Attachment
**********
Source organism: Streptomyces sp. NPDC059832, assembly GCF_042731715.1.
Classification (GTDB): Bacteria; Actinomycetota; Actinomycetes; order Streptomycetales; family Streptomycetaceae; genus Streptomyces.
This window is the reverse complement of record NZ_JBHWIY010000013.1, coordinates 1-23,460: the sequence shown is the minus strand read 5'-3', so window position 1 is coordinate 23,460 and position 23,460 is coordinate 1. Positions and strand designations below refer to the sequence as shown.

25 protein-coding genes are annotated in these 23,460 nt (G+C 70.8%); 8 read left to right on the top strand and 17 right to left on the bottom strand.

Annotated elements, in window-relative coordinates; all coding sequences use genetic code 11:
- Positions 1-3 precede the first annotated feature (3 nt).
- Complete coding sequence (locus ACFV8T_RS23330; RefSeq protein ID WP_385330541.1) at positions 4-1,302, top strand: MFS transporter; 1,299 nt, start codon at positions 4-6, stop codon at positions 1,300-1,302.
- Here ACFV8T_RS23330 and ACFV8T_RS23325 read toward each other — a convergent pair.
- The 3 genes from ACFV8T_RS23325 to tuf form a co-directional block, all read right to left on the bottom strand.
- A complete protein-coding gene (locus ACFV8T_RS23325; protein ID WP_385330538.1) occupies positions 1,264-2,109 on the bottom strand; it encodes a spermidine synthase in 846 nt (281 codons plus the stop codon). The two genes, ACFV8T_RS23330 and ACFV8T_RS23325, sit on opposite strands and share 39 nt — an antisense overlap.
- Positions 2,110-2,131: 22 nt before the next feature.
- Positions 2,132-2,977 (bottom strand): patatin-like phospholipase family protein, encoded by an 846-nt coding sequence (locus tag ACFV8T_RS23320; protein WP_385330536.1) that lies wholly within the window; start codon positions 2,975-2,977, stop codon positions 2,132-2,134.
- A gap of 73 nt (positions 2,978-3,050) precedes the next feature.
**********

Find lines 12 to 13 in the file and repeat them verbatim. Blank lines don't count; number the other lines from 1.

- Positions 2,132-2,977 (bottom strand): patatin-like phospholipase family protein, encoded by an 846-nt coding sequence (locus tag ACFV8T_RS23320; protein WP_385330536.1) that lies wholly within the window; start codon positions 2,975-2,977, stop codon positions 2,132-2,134.
- A gap of 73 nt (positions 2,978-3,050) precedes the next feature.